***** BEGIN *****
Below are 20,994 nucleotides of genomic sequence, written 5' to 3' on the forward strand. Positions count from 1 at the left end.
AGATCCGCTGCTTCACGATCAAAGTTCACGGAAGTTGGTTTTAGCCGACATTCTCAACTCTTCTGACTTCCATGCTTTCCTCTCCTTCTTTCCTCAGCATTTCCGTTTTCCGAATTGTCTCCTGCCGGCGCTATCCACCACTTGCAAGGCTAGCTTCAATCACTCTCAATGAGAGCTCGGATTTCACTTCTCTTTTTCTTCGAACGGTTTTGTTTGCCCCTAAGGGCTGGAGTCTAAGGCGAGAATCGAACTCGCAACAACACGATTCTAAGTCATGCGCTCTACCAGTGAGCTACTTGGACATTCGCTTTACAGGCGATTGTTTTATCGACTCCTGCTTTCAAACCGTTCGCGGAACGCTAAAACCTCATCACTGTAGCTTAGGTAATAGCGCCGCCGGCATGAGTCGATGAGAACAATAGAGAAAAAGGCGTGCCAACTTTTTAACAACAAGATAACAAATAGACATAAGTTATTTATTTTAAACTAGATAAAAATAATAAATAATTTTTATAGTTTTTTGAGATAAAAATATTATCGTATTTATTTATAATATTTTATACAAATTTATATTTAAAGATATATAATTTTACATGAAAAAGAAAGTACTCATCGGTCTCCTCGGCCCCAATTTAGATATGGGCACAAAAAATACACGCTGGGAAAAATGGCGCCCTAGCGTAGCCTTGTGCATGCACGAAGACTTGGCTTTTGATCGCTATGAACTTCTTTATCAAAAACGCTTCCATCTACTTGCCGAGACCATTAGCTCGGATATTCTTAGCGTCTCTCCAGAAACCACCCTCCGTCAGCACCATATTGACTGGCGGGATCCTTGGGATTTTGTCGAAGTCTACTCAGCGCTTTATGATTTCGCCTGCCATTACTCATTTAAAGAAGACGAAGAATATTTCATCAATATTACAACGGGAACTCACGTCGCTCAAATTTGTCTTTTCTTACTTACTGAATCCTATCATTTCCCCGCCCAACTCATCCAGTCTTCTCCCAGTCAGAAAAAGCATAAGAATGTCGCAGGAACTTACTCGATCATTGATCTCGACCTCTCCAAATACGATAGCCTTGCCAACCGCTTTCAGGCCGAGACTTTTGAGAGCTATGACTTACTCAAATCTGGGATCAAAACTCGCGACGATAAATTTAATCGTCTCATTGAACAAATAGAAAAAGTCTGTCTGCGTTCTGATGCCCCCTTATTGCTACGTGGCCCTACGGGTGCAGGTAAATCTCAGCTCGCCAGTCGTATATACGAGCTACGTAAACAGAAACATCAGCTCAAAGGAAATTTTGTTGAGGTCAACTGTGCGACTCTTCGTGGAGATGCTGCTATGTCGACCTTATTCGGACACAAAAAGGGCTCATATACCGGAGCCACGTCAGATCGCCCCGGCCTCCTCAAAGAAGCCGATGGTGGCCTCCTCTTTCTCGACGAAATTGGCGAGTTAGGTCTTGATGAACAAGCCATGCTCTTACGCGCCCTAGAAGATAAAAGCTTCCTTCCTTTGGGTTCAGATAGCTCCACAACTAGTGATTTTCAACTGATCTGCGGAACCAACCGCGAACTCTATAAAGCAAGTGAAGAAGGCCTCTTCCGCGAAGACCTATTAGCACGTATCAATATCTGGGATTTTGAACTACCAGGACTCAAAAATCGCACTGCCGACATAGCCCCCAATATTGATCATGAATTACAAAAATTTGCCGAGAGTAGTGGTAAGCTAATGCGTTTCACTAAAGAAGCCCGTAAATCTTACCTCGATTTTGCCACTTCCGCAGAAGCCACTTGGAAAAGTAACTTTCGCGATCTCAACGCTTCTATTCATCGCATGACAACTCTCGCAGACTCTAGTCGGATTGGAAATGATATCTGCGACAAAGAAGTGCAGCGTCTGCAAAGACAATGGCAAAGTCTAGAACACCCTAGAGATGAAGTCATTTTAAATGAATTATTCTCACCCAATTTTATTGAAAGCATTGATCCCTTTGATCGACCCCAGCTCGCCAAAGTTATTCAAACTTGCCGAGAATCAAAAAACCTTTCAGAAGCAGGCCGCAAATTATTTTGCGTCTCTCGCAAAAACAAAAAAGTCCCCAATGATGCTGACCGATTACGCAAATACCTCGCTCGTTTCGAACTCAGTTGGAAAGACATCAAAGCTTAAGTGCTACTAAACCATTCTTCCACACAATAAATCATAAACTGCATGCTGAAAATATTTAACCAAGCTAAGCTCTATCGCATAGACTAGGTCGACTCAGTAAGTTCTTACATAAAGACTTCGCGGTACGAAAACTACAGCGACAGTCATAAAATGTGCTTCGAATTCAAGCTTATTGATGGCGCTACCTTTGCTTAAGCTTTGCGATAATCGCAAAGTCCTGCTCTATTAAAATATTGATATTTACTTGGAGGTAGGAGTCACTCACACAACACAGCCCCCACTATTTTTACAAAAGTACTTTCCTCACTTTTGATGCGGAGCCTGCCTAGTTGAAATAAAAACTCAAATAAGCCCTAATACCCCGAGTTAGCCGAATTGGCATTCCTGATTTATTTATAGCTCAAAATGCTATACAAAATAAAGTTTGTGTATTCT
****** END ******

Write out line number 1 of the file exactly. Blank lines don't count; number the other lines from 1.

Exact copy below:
Below are 20,994 nucleotides of genomic sequence, written 5' to 3' on the forward strand. Positions count from 1 at the left end.